Hello from England.
Hi, just a quick intro, my name is Andy (no! really?), I have been a 'hobbyist' photographer for close on thirty years. In that time I have managed to become in no way an expert!
I use several different cameras all 35mm format. A couple of old Zenit SLRs, a more recent Praktica SLR, a couple of Olympus compacts (an XA2 and a mju zoom) and my first camera an old Zorki 4K rangefinder which is still giving sterling service after all these years! I like to experiment with photographs, ie attempting to photograph lightning (never yet managed it!) or long exposures of clouds crossing the moon. I also like landscape, architectural and plain old documentary photography. Lets be honest, I just like taking photographs!
I am relatively new to the internet (only been online for 10 months) and in that time I have been a member of a couple of other 'photography' forums. However, I have recently become disillusioned with the prevalance of digital 'photography' and digital manipulation. I don't know how well this will be percieved on APUG but my aversion to digital also extends to the use of Photoshop and similar programs. (you should see the seven(!) pages of protest and personal attacks against me on one particular forum when I said I didn't like photoshop!) I guess my view is, how do you learn to take photographs, how do you learn from mistakes, if you have Photoshop and its' ilk to fix things all the time?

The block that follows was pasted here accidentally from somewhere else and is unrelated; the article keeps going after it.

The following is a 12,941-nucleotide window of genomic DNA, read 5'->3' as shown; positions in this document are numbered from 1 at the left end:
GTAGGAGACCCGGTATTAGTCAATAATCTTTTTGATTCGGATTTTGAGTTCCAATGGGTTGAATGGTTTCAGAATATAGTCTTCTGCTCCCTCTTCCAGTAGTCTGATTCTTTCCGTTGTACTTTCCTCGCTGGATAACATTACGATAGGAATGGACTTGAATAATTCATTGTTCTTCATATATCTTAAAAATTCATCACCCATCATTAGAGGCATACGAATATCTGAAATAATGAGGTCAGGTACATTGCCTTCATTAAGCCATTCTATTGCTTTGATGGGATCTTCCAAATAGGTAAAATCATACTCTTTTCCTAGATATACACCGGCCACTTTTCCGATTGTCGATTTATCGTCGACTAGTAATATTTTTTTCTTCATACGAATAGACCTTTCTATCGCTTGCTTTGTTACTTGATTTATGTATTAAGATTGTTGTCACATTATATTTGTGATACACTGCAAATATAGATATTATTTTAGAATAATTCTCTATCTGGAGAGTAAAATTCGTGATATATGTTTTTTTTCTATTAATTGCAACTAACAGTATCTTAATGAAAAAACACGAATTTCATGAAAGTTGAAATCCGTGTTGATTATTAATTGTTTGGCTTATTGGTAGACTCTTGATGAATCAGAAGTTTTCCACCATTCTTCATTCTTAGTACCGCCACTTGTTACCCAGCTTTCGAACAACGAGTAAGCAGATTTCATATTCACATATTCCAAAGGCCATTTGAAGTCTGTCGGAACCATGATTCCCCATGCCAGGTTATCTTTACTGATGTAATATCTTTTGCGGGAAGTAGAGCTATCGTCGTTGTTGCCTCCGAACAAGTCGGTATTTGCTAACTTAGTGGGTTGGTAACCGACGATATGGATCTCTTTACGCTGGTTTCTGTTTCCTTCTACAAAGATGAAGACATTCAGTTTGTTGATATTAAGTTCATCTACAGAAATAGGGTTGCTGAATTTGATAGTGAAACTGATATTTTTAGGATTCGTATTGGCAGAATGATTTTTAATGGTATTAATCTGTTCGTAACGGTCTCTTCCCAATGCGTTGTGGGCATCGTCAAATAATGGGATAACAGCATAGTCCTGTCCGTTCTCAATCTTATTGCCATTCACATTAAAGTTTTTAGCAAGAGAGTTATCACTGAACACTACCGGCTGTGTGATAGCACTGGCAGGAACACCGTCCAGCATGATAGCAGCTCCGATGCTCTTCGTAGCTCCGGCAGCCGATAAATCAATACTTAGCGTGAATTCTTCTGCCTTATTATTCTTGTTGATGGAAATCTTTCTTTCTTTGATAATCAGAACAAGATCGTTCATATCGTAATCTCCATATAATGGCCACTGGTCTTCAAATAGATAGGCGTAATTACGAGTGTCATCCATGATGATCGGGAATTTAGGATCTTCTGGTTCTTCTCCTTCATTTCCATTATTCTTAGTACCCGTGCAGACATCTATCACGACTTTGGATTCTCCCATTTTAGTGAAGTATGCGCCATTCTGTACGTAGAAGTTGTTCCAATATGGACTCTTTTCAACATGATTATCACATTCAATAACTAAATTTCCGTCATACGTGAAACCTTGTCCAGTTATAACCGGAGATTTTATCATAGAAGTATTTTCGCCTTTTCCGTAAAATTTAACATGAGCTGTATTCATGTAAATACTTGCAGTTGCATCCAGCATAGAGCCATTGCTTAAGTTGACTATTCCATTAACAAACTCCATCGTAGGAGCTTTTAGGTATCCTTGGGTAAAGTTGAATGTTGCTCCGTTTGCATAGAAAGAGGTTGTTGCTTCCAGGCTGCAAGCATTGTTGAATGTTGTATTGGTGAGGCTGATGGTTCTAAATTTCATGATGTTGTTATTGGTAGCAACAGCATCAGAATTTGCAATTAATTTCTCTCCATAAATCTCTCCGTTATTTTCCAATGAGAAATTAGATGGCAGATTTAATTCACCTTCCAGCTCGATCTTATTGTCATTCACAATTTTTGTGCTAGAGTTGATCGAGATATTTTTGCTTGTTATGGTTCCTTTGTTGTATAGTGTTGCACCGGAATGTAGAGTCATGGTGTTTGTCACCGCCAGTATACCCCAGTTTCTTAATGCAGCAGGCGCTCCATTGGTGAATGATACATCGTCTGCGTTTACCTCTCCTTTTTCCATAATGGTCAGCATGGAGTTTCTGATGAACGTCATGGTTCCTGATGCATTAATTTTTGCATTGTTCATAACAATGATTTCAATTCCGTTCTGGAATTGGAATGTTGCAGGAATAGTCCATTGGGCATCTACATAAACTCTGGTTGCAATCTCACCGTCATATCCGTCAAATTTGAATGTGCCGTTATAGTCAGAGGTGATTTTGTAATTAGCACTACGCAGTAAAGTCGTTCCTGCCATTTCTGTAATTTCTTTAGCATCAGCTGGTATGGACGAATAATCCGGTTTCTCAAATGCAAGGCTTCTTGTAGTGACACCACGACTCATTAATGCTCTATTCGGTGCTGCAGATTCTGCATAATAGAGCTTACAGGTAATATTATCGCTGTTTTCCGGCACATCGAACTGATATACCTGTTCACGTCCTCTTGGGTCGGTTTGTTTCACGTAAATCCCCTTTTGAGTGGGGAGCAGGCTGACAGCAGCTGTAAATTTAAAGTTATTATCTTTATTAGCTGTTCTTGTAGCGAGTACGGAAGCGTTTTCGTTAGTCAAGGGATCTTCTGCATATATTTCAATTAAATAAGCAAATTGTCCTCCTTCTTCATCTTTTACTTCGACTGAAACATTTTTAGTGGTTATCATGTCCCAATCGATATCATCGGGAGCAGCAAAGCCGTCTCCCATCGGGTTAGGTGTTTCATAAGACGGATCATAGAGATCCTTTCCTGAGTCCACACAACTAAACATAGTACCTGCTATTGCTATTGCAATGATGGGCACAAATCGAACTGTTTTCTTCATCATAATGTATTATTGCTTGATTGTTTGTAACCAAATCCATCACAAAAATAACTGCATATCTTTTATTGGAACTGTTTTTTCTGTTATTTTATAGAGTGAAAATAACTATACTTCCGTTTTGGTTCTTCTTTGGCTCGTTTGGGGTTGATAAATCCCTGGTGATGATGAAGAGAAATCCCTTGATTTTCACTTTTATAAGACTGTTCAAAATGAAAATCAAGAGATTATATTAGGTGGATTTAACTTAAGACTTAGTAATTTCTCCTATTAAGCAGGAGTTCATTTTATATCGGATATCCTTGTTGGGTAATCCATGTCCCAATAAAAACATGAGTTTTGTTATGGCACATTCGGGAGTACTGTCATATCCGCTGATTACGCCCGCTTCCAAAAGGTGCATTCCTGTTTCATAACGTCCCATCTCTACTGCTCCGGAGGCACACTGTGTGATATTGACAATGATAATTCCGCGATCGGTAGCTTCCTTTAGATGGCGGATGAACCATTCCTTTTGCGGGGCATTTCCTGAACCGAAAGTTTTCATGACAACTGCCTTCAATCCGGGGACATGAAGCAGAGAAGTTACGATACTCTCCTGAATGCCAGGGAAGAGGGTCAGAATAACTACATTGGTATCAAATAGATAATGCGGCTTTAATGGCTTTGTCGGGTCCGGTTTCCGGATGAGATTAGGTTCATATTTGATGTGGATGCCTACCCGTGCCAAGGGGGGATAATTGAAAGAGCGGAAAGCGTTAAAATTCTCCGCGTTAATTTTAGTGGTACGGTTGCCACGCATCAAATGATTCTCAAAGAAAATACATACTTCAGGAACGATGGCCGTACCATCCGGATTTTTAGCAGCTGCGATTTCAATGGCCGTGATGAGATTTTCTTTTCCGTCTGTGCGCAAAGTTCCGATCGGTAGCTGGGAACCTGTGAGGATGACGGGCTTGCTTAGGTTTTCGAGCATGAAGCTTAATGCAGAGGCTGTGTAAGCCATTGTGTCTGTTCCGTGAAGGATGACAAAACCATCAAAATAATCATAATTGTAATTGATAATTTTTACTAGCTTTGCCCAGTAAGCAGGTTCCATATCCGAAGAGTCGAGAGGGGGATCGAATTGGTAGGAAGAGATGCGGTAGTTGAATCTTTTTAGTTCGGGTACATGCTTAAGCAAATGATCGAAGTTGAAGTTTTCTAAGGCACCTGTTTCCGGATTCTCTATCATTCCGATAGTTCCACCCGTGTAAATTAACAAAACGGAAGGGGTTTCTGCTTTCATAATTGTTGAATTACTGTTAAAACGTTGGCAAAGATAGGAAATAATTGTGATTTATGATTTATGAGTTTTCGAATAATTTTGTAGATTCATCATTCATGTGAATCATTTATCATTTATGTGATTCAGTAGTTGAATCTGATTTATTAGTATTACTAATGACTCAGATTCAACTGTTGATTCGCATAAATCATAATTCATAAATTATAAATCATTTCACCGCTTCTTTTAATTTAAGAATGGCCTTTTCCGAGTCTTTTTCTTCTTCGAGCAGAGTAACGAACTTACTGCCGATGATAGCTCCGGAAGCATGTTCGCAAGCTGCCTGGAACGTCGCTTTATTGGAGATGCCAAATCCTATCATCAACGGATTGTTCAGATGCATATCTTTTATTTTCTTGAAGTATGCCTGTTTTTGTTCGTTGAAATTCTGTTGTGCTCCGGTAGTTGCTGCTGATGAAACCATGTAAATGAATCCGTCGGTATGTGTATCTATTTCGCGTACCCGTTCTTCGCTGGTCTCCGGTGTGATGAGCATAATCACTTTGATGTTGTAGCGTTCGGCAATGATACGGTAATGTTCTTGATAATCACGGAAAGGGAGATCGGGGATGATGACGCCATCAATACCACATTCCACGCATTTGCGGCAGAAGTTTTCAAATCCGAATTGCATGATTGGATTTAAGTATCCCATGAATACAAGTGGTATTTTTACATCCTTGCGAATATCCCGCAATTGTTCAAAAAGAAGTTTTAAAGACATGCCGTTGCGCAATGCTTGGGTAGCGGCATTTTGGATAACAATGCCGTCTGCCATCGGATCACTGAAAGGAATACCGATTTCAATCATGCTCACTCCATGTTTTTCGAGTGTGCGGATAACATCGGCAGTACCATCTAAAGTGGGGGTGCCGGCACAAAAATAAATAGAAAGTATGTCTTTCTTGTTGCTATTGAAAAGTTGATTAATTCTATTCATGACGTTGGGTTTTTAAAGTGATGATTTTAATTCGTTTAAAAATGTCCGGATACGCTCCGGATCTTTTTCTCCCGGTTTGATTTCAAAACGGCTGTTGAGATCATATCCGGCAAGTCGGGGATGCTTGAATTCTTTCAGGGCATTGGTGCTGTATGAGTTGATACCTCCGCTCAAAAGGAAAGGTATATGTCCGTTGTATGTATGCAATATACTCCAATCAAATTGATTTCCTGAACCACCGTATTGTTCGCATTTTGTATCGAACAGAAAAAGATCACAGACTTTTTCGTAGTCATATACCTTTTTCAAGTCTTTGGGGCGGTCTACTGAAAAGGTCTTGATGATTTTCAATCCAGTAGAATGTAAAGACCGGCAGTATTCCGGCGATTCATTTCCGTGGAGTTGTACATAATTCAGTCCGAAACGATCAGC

I prefer photos which were achieved using a camera, film and the developing process.
Anyhow, thats me, and thats my view of photography. Hope I'm not too extreme in my views for you all! It took me a long time to find an analogue photography forum, I really don't want to rock the boat here!
I'm from Wisconsin, US. One year they had a great tourism slogan that I think fits perfectly here so I will *modify* it to fit...
"Welcome to APUG! You're among friends!"
Wow with all those cameras! I hope you do not lug all of them around with you! haha You know I think there's someone on this list who has taken some phenomenal shots of lightning. He took them over a mining area. I'll let you know if I remember who it is!
Welcome aboard. 
Your views on digital photography are like preaching to the choir here. That is why we are all here. We share your love for the tradition, skill, craft and final product, the photograph, tangible and beautiful.
Long live Ed "Big Daddy" Roth!!
"I don't care about Milwaukee or Chicago." - Yvon LeBlanc
Thanks for the welcome folks!
Any info on lightning photography would be gratefully recieved! I figure it's easy enough to shoot lightning at night as you can use the B setting and hope the camera is pointing the right way. However, shooting lightning in daylight is another matter entirely!
Who knows, I may finally after all these years get really adventurous and set up my own b+w darkroom too!
Having seen the quality of photograph in the various galleries here, I must admit joining is somewhat daunting! I hope I can do the site justice!
hello from just over the estuary in Kent ... good to have you here
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Welcome. I hope you enjoy this forum.
Cogito, ergo sum.